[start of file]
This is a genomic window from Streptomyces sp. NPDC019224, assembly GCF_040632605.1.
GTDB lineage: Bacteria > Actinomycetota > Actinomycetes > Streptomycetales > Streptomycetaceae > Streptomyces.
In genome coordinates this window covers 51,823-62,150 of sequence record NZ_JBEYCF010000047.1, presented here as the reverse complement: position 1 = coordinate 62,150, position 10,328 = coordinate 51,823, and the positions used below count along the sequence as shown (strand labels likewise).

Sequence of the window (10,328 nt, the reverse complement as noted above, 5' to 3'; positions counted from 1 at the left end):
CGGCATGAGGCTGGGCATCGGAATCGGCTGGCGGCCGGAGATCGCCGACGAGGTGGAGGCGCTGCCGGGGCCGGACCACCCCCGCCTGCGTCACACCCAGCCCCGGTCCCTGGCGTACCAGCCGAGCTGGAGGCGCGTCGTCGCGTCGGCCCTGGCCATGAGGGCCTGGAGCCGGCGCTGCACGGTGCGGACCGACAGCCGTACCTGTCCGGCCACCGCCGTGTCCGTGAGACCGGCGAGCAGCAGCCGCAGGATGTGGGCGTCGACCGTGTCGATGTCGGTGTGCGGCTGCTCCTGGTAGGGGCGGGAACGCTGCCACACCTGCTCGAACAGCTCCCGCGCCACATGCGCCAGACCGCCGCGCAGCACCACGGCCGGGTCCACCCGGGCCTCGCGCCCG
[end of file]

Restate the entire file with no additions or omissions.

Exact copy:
This is a genomic window from Streptomyces sp. NPDC019224, assembly GCF_040632605.1.
GTDB lineage: Bacteria > Actinomycetota > Actinomycetes > Streptomycetales > Streptomycetaceae > Streptomyces.
In genome coordinates this window covers 51,823-62,150 of sequence record NZ_JBEYCF010000047.1, presented here as the reverse complement: position 1 = coordinate 62,150, position 10,328 = coordinate 51,823, and the positions used below count along the sequence as shown (strand labels likewise).

Sequence of the window (10,328 nt, the reverse complement as noted above, 5' to 3'; positions counted from 1 at the left end):
CGGCATGAGGCTGGGCATCGGAATCGGCTGGCGGCCGGAGATCGCCGACGAGGTGGAGGCGCTGCCGGGGCCGGACCACCCCCGCCTGCGTCACACCCAGCCCCGGTCCCTGGCGTACCAGCCGAGCTGGAGGCGCGTCGTCGCGTCGGCCCTGGCCATGAGGGCCTGGAGCCGGCGCTGCACGGTGCGGACCGACAGCCGTACCTGTCCGGCCACCGCCGTGTCCGTGAGACCGGCGAGCAGCAGCCGCAGGATGTGGGCGTCGACCGTGTCGATGTCGGTGTGCGGCTGCTCCTGGTAGGGGCGGGAACGCTGCCACACCTGCTCGAACAGCTCCCGCGCCACATGCGCCAGACCGCCGCGCAGCACCACGGCCGGGTCCACCCGGGCCTCGCGCCCG